by Linda Spielman
If you’re lucky enough to catch a glimpse of a red fox you might be startled by the brightness of its reddish-orange coat. You might even wonder, as I have, why the animal would have a coloration that would hinder its ability to hide. I don’t know the answer to that question, but I do know that the animal’s striking color combined with its grace and agility makes every sighting memorable.
But what about all the times we don’t get to see red foxes? How can we know where they spend their time? They’re certainly present in the Hammond Hill area through all four seasons, and it turns out that they leave evidence of their presence even when there’s no snow to record their movements. Back in the spring I was walking along a Hammond Hill hiking trail when I came to a muddy spot, and in the mud I saw some red fox tracks. The one on the left is most obvious—it’s heading toward the top of the frame and there’s a tiny new leaf right in the center of the track. To the right of that one there are two other tracks, both headed toward the bottom of the frame. If you keep looking you’ll see still other, fainter tracks. But if I hadn’t been in the habit of checking muddy spots whenever I come across them it would have been easy to miss all of those prints.
The number of tracks in that muddy spot indicated that the animals were repeatedly using the trail I was on. That’s not as surprising as it might seem, because red foxes are in the habit of using human trails as they go about their business. And in late May, when I found those tracks, fox business probably involved catching lots of small mammals to feed to their growing pups. The tracks were most likely left by a mated pair, and they must have been making lots of trips between hunting areas and the den, catching small mammals both for their own consumption and to feed to their pups. Many of the scats I found around that same time contained the telltale short, dark hairs of mice and voles.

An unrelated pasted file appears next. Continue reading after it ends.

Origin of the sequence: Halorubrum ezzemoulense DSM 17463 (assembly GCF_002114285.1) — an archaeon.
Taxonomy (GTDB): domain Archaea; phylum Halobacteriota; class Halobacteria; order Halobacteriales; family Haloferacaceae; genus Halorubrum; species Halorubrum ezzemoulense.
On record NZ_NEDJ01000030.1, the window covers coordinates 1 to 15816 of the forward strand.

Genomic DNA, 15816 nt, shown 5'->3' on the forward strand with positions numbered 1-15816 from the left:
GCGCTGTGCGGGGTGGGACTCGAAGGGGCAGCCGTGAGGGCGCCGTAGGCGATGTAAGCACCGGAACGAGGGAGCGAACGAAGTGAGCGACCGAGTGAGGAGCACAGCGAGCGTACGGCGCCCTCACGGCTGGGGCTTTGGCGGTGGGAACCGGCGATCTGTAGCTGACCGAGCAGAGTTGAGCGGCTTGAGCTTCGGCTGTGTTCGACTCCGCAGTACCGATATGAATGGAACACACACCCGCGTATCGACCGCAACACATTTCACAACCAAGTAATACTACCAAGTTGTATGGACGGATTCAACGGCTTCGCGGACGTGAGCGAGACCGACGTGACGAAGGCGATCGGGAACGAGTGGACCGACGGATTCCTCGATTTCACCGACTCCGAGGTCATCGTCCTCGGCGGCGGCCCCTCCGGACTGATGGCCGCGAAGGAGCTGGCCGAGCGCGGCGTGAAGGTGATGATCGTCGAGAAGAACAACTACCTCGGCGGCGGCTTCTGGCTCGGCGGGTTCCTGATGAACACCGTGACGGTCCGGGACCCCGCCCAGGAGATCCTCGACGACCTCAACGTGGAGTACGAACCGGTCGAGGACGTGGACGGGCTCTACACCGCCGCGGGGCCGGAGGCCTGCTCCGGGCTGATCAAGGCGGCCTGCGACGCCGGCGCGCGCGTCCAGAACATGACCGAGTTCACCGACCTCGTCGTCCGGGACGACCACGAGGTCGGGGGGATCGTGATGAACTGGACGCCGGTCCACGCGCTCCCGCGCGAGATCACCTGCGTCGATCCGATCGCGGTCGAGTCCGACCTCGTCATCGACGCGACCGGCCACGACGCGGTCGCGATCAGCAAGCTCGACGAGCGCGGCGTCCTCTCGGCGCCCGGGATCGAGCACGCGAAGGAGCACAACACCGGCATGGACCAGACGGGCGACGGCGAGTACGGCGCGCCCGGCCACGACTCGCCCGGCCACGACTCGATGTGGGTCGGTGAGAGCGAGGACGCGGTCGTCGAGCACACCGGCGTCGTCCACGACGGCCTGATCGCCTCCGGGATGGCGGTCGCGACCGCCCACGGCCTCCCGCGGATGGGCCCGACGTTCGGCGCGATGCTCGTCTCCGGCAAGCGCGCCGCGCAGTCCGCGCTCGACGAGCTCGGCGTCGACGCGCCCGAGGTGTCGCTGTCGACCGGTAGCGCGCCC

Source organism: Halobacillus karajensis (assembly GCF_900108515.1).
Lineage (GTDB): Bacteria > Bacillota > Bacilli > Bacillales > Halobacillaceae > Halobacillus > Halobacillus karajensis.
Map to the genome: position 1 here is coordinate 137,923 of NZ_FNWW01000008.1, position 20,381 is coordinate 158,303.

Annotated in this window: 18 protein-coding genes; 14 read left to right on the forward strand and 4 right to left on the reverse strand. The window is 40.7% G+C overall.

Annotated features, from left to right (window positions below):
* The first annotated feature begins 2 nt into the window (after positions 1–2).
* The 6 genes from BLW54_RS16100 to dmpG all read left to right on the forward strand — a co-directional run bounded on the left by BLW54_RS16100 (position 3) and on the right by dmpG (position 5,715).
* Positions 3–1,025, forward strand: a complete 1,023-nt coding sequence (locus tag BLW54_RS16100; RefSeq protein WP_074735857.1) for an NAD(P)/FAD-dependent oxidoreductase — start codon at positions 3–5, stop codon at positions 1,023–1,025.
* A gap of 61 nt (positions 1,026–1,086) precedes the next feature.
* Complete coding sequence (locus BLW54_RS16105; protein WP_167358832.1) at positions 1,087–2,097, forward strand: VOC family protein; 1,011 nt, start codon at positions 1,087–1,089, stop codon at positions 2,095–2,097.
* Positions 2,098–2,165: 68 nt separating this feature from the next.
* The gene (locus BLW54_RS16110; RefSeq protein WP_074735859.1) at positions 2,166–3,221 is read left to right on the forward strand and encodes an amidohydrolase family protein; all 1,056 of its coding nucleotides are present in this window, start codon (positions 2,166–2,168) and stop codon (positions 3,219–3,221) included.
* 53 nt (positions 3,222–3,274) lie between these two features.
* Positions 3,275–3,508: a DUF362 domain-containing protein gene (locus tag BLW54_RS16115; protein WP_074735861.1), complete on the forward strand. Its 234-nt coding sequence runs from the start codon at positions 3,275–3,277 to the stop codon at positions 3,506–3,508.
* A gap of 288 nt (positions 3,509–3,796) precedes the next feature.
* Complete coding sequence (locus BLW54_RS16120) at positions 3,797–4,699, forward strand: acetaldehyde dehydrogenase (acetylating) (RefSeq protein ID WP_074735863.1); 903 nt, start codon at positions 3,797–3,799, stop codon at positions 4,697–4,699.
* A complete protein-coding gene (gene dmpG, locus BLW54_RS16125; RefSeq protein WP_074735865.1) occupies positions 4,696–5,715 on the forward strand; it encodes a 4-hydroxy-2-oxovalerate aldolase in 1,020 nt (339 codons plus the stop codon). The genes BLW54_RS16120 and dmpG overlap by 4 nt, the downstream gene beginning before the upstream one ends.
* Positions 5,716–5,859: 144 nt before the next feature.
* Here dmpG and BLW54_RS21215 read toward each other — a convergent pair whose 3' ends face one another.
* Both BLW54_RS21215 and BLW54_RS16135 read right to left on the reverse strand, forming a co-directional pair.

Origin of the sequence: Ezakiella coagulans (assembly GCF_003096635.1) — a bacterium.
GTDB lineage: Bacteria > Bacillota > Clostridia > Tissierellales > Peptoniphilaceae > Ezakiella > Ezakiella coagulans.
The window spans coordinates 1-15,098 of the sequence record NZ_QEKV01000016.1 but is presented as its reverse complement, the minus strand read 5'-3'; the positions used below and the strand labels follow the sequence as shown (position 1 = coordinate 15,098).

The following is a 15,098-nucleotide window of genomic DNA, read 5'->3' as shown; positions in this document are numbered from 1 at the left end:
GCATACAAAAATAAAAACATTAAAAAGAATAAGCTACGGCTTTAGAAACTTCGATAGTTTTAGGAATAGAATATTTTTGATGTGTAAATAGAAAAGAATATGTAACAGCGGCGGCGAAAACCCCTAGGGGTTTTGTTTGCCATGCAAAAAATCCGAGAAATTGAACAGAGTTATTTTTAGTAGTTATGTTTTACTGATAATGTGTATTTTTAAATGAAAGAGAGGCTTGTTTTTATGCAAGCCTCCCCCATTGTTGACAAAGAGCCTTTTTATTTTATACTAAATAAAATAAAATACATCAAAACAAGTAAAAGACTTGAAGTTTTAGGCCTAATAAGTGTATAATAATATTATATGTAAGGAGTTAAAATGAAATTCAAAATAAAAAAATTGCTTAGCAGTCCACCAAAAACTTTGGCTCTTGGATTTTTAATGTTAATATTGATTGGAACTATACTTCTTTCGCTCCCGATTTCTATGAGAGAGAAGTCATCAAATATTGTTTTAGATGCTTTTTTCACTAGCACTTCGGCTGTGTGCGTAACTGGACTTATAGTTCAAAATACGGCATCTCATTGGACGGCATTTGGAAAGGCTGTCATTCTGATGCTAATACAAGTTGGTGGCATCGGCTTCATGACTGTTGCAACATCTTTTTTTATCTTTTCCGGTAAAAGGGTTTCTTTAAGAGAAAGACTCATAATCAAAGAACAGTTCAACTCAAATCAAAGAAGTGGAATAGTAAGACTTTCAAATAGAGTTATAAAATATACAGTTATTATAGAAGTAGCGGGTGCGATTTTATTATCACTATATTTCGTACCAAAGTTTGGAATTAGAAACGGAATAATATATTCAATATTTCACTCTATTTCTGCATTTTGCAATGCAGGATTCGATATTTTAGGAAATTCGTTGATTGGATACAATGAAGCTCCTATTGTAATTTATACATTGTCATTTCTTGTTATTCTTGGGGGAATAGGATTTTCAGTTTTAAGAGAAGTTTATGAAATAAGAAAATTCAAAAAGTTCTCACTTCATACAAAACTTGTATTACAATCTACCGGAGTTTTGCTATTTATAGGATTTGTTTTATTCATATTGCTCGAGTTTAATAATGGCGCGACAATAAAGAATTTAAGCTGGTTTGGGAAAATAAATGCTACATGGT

In the intervening months rainy periods have alternated with dry, sunny weather, and the muddy spots have grown and shrunk. And every now and then I’ve discovered red fox tracks on Hammond Hill trails. But family dynamics have been changing over that time period—the pups are bigger and stronger now, and they’ve been playing together and acting out instinctive hunting techniques. The juveniles are beginning to travel with the adults, and their education in hunting and survival skills is going into full gear. I recently found some drying mud puddles along a defunct logging road, and some of the mud was perfect for capturing tracks in beautiful detail.
The front print of an adult (heading toward the upper left) showed the imprint of the hair which covers most of the underside of the foot, and also the horny, hairless bar which protrudes from the middle pad. And not far away in a different puddle (again with perfect mud!) I found smaller prints—too small to be adults but with the same red fox hairiness and middle pad bar. On several subsequent visits there were new prints of both adults and juveniles, so I concluded that a family must have been using that area.
I didn’t go looking for a den when I found those tracks, because I didn’t want to disturb the family. But Susan Rausch discovered a den near her house that didn’t seem to have current occupants [insert fox den.jpg]. I’m guessing it was used by red foxes, because they are known to den near houses and other locations with human activity. This might seem odd, but the foxes are very good at adapting to our activities, and our nearness gives them some protection from coyotes which could pose a threat to the young.